Following the discovery of high lead levels in the water supply of Flint, Michigan, citizens across the nation are raising questions about the purity of water being delivered to their own faucets.
At WCSA, water quality is a daily focus. Our operations team works very hard to source, filter and deliver safe drinking water to more than 21,000 customers in our region. As awareness of this important issue grows, we want to answer questions, share essential information, and provide steps our customers can take to reduce concerns regarding lead exposure.
Lead is a naturally occurring mineral that is found throughout our environment. It is produced and distributed through the burning of fossil fuels, mining and manufacturing, and is widely used in products such as batteries, paint and ammunition. It is also found in building materials, such as solder, flux, pipes and plumbing fixtures.
WCSA’s source waters were tested for a variety of constituents before they were selected. It is very rare for lead to be present in source waters. Thankfully, we have never detected lead in our source water.
It is important, though, to understand that water can sometimes dissolve lead out of pipes, plumbing and fixtures into household water streams, potentially delivering a higher mineral content to household taps. This is referred to as leaching. Leaching occurs when water with high acidity levels or low mineral content reacts with metal, causing excessive deterioration in piping and infrastructure. This is what we are seeing in Flint, where water sources are corrosive in nature.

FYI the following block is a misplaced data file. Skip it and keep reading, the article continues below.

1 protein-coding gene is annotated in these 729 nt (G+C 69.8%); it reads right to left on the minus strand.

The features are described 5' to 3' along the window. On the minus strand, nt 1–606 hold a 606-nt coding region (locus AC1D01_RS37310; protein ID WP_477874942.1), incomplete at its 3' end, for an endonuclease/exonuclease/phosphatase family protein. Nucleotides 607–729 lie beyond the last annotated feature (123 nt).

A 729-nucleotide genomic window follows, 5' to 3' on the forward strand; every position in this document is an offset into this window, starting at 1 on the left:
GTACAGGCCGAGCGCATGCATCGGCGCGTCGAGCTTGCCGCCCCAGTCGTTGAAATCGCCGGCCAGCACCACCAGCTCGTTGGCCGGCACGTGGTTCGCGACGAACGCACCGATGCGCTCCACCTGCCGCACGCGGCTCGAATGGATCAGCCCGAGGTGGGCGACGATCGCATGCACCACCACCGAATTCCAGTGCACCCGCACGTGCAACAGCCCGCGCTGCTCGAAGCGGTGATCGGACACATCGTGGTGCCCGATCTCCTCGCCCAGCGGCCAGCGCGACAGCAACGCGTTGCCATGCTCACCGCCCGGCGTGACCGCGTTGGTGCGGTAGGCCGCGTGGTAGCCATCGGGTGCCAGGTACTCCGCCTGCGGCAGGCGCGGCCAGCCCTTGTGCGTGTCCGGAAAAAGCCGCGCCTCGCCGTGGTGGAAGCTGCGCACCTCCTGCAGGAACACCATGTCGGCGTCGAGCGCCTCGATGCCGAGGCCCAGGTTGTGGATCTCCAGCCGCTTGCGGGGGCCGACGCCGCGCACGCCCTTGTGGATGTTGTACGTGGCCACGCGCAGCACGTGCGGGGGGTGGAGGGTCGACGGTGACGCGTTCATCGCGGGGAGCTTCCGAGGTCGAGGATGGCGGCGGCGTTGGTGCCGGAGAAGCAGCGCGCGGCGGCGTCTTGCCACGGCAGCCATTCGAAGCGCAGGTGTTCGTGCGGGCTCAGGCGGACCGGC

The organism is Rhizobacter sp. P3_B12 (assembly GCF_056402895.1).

Our sources here in Southwest Virginia are generally not corrosive, and we work to ensure they remain that way. However, it is wise to be aware of the kinds of materials used in the construction of your home.
Some houses, particularly those built between 1983 and 1986, may contain pipe, solder, flux and fixtures manufactured with a higher lead content. The most common types of fixtures that contribute to leaching include brass- or chrome-plated faucets and fixtures with lead solder, particularly those exposed to hot water.
The Virginia Department of Health requires WCSA to identify these mid-1980s homes and regularly test their in-house lead levels. We are aware of 58 such homes among our 21,000-connection customer base. Of these, 30 were evaluated in 2015. None had lead levels greater than the recommended action level of 15 parts per billion (ppb), and of those tested, 80 percent were below the detection level of 2 ppb. In other words, 100 percent of these homes passed the test! This is good news for everyone in our service area.
If you live in a home that was built between 1983 and 1986, but have not been contacted regarding routine testing, please let us know. If your home should be included on this list, we will test your water at no charge. Additional customers who want their water checked for lead may contact us, and we will be glad to help coordinate a test. A lead sampling kit and certified lab testing costs approximately $40.
WCSA is committed to providing safe, clean water for all our customers. We summarize our regular water testing results in our annual Consumer Confidence Report. This is mailed to customers each year and can also be accessed on our website. For additional questions on this topic, please visit our FAQs or contact us at 276-628-7151. We’ll be glad to work with you to address your concerns.